DennisH
 
Hand Fed Coal Furnace: Yukon-Eagle Klondike IV
Other Heating: Propane

Re: new to coal burning

PostBy: Lightning On: Tue Dec 17, 2013 7:13 am

I agree that 70 pounds per day is a hair on the high side for 1400 square feet but insulation and temps outside must be factored in.

I'm using around 55 pounds per day for 2000 square feet. 2400 if you wanna include the basement that gets radiant heat off the furnace and duct work.

Does your appliance have independent primary and secondary combustion air controls? And are you measuring draft pressure? What are you using to control draft. Manual Pipe damper or barometric damper?
Lightning
 
Hand Fed Coal Furnace: Clayton 1537G
Coal Size/Type: Nut Size / White Ash

Re: new to coal burning

PostBy: J F Graham On: Tue Dec 17, 2013 11:04 am

Lightning, Just using the stove as I got it, with aqua stat draft control; however I did add a MPD. And no I didn't check the draft. After 40 years and pushing a total350 to 400 full cords of wood this is a major learning curve, as only started burning coal Dec 8th. I think what part or most of my problem was that being afraid of the boiler going out, as it has in the past, I had a tendency to over shake it, and was losing too much un burnt coal. This morning I had a very active bed of coal so I only shook it until the ash pan was completely but only slightly illuminated. when I reloaded only used about 3/4 of a bag or less and it's now burning fine. Thanks for the input.
J F Graham
 

Re: new to coal burning

PostBy: BPatrick On: Tue Dec 17, 2013 11:33 am

Welcome to the forum. I too was a veteran wood burner. Over a year into it and it's a piece of cake. Coal is easier to manage once you get the art of shaking down the stove. The key is getting enough ash out of the stove but not too much that your damaging the grates. After a season of this you'll be an old pro. Ask questions, I'm still learning and running an antique stove built in 1904. There are more resident experts here running my type of setup than I could have imagined. William gave me great advice; coal is completely different than wood. Tending to a wood stove translates into trouble with a coal stove. Instead of taking a few moments and thinking about what to do to get a coal stove going, my wood burning experience took over and cost me more time trying to get the stove going.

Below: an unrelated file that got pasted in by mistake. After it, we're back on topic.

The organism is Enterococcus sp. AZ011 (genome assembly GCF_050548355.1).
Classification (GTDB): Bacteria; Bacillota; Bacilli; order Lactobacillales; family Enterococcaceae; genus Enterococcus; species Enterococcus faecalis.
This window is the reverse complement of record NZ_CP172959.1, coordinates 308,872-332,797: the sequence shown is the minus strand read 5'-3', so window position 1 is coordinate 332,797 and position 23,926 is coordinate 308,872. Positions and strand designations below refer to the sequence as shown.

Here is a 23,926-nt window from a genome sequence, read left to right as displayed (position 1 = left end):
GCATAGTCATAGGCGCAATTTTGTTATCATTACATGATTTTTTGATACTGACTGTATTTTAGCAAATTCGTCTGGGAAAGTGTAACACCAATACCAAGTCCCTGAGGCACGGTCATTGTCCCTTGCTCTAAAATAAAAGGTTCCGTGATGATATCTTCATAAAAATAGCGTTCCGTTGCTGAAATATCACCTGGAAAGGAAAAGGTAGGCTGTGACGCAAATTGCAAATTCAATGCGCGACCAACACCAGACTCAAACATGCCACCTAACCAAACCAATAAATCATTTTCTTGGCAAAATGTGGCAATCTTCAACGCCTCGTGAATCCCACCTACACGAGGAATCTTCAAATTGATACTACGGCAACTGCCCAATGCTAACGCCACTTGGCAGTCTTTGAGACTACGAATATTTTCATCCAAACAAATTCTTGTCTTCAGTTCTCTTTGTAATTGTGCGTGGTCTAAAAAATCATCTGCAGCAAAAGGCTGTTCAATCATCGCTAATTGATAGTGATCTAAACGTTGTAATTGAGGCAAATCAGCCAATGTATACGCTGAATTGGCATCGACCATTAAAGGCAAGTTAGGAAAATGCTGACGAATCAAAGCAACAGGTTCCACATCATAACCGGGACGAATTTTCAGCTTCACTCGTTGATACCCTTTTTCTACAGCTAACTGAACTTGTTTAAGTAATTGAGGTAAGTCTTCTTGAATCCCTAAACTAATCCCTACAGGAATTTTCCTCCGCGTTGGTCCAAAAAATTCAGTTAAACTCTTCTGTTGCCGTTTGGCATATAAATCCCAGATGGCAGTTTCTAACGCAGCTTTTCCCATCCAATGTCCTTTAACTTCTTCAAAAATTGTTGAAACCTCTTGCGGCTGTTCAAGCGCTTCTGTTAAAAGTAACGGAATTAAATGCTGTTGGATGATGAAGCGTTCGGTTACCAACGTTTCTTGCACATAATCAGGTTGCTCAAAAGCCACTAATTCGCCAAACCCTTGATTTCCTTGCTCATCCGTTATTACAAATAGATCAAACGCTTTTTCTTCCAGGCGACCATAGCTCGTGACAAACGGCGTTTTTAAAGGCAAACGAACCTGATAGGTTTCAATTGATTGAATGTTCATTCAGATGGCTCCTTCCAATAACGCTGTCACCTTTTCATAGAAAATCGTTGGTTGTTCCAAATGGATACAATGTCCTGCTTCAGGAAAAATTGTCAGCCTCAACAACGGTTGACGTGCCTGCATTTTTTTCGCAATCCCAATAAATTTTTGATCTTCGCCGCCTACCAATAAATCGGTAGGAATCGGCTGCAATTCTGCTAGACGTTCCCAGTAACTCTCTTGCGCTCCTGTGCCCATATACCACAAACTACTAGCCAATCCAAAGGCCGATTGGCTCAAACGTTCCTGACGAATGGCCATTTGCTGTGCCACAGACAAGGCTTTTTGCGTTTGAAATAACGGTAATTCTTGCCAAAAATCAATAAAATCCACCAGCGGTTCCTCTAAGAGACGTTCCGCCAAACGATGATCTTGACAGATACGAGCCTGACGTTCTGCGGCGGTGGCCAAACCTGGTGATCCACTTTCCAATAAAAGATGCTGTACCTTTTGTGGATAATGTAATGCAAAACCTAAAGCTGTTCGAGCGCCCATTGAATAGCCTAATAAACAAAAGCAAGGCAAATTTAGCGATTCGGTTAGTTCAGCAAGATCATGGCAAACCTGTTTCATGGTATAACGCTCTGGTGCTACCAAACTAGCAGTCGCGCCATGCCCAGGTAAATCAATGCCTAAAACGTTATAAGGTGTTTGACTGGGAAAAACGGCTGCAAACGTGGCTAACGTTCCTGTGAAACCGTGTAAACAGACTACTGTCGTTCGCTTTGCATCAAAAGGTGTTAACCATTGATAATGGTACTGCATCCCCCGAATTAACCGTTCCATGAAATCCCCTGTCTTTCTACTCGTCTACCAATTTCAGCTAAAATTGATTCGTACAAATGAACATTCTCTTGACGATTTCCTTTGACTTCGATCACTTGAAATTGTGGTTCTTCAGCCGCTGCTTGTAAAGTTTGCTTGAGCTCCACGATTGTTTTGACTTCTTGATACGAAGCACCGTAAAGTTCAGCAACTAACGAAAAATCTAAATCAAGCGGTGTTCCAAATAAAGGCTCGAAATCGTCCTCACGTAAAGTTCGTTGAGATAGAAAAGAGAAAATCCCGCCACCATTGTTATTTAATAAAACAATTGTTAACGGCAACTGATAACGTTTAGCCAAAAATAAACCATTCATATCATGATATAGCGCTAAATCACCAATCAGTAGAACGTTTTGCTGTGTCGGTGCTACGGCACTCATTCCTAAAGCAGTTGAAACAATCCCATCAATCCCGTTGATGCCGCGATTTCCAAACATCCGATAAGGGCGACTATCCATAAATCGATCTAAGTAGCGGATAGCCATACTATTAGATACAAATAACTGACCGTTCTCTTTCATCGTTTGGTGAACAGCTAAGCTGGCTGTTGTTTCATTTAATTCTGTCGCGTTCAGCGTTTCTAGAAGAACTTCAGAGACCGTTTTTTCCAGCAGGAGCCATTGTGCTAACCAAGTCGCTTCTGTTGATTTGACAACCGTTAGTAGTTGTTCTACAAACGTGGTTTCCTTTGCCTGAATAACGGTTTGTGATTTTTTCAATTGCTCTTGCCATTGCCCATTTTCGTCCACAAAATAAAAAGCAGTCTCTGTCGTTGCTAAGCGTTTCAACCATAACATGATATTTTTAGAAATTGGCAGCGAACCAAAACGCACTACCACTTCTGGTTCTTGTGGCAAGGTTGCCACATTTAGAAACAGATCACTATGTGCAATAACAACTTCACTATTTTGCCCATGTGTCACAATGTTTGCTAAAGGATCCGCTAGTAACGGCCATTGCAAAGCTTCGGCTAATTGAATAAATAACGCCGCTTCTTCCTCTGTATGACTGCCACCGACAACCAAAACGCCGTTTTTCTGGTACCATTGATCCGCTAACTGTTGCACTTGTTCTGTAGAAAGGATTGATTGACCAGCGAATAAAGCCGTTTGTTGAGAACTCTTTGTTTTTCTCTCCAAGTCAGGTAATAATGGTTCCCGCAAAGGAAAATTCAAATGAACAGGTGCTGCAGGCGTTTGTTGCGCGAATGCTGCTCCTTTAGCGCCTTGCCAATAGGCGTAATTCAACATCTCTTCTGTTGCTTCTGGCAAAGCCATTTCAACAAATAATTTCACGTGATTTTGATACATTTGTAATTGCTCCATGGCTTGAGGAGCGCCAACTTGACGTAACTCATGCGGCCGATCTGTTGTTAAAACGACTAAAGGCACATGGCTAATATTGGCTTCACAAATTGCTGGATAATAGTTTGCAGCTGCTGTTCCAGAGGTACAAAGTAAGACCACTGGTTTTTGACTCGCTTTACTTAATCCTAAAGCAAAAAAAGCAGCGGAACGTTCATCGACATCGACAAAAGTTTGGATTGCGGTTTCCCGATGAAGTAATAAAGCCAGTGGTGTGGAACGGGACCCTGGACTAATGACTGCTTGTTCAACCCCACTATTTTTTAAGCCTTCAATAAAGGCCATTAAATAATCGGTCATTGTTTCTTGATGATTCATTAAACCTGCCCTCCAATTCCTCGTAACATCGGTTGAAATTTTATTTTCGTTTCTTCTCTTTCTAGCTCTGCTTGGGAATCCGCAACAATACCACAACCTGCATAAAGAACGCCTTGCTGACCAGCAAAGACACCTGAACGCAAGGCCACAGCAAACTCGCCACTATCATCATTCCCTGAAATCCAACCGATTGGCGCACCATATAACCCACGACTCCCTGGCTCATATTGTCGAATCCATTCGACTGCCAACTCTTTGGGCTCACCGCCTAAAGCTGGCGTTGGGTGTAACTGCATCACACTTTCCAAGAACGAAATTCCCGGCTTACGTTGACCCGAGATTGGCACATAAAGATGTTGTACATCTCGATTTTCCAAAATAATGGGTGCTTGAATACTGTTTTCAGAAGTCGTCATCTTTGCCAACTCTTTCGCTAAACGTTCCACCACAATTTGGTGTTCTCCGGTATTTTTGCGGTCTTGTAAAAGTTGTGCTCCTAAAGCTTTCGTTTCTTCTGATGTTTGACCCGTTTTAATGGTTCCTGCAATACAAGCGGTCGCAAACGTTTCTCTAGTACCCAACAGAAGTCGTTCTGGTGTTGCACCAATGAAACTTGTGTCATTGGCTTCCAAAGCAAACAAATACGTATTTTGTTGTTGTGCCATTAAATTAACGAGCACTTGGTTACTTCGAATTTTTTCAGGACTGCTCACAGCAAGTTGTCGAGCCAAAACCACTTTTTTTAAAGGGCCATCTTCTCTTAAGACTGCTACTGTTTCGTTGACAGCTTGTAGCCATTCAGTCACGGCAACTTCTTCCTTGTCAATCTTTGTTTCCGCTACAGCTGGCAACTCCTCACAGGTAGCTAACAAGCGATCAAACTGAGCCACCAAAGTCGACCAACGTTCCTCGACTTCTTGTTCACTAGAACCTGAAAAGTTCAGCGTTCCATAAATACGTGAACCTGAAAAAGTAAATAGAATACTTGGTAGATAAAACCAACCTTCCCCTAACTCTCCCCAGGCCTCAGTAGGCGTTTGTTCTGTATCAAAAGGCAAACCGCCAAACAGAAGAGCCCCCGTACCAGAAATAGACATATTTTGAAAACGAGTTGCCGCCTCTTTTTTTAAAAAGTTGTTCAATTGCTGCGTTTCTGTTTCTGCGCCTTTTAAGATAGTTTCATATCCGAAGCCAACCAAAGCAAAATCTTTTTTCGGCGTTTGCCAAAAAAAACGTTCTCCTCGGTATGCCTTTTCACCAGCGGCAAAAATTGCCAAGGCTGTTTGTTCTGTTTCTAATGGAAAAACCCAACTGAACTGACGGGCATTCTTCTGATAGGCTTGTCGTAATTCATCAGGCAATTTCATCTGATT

BPatrick
 
Baseburners & Antiques: 2 Crawford 40 Baseheaters
Coal Size/Type: Stove Coal
Other Heating: Herald Oak No. 18

Re: new to coal burning

PostBy: J F Graham On: Tue Dec 17, 2013 12:22 pm

No truer words were ever spoken.
J F Graham
 

Re: new to coal burning

PostBy: titleist1 On: Tue Dec 17, 2013 12:39 pm

Welcome to the forum. You will get the coal burning figured out for your stove / chimney set up before long. The deep coal bed is a must as others have mentioned.

You'll get the air settings dialed in to maximize heat output and burn times, a couple temp gauges for the stove and the flue along with a manometer will help a lot there.

The shake down process is a bit of an art form to get just enough but not too much. Also you may find you need to scrape the sides of the firebox with a poker once in awhile to clear out ash that the grate shaking doesn't clear well enough.

welcome to our addiction!! 8-)
titleist1
 
Hot Air Coal Stoker Stove: Harman Mag Stoker (old style) one in basement, one in workshop
Hand Fed Coal Stove: Harman Mark III on standby for long power outages
Coal Size/Type: Rice/Anthracite; Nut/Anthracite

Re: new to coal burning

PostBy: J F Graham On: Tue Dec 17, 2013 1:40 pm

Thanks for the reply, I am finding out tons of info, in short order thanks to this forum!!! I think my only issues at the moment are not adding enough coal, and getting the shaking process down. And I feel strongly, that you are correct, when describing it as an " art form". So far today all is going good; mounded up the coal, and only shook it moderately. I don't feel draft is an issue, as I have about 20 FT of chimney above the thimble. No baro damper only have MPD. Aqua stat set on 170 and appears to be holding fine according to gauges
THX.
J F Graham
 

Visit Hitzer Stoves